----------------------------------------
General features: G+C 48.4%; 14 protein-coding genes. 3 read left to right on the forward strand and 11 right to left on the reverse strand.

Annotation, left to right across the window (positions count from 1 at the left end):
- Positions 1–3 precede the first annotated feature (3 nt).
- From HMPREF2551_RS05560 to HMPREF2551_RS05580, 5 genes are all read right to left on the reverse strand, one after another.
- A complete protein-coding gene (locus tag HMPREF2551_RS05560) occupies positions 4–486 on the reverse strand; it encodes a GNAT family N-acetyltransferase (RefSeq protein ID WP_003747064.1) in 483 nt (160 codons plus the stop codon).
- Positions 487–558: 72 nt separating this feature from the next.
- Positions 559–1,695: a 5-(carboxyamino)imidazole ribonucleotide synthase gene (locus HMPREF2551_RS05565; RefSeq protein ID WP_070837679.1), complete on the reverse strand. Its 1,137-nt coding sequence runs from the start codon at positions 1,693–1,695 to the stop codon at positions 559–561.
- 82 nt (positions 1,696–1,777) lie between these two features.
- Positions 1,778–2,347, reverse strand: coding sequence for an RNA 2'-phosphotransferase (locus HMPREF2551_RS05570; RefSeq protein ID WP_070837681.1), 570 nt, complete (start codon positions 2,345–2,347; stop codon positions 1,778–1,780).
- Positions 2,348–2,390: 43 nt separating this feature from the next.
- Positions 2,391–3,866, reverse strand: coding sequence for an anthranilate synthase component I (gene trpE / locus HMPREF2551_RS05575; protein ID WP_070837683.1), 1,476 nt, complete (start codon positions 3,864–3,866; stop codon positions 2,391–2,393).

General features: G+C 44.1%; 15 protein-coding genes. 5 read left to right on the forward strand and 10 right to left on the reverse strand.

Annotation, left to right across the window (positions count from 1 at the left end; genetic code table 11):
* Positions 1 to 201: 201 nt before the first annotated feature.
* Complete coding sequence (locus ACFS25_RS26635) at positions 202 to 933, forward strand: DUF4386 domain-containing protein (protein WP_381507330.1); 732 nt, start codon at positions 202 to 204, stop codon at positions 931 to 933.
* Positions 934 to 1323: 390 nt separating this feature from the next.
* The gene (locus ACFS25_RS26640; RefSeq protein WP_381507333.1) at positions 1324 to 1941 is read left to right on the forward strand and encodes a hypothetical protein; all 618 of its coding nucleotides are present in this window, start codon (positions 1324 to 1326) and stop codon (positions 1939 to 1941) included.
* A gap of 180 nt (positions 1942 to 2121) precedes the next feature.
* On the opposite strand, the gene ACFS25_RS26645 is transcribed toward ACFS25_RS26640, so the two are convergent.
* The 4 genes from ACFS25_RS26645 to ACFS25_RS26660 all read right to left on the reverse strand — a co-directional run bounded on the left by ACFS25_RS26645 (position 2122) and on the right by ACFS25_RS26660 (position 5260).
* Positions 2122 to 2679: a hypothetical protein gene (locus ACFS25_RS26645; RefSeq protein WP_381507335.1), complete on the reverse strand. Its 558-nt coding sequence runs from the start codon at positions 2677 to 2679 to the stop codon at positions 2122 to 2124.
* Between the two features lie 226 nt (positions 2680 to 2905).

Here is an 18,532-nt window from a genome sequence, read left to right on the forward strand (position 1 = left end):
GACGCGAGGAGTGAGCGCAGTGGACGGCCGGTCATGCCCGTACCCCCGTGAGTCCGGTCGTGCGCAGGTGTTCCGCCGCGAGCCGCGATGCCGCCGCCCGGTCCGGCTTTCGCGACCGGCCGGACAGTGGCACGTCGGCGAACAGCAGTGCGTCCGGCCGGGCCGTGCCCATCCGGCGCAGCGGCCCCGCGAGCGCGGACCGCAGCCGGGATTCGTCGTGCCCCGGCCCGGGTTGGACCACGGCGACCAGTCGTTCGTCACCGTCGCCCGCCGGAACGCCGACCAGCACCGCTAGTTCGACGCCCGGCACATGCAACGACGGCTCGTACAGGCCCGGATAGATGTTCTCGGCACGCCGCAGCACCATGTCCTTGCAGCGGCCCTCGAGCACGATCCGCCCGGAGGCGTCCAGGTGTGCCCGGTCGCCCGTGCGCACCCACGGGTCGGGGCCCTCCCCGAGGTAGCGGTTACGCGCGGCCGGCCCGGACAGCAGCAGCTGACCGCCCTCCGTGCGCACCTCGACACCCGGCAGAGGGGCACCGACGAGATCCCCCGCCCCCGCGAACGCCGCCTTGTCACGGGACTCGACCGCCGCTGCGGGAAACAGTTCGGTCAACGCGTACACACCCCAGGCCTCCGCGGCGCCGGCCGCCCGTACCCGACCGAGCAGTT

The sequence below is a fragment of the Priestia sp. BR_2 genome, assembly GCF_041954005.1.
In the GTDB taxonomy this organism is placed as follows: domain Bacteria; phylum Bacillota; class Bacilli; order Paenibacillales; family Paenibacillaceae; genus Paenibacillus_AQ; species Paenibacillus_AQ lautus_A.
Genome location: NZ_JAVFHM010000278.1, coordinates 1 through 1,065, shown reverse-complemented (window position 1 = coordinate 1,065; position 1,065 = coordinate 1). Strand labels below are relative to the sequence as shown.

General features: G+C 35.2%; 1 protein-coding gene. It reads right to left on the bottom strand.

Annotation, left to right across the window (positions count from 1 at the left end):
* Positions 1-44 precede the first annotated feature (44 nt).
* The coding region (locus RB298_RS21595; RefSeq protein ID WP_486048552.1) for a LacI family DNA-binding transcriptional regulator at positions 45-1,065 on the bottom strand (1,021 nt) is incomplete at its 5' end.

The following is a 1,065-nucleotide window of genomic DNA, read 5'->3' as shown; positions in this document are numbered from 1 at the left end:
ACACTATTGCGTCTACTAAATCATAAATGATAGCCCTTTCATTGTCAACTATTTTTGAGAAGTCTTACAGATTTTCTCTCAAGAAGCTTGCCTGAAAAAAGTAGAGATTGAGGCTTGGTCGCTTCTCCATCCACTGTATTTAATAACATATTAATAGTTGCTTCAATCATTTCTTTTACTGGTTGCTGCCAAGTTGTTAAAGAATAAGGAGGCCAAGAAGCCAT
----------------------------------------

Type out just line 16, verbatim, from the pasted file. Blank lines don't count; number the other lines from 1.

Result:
* Positions 934 to 1323: 390 nt separating this feature from the next.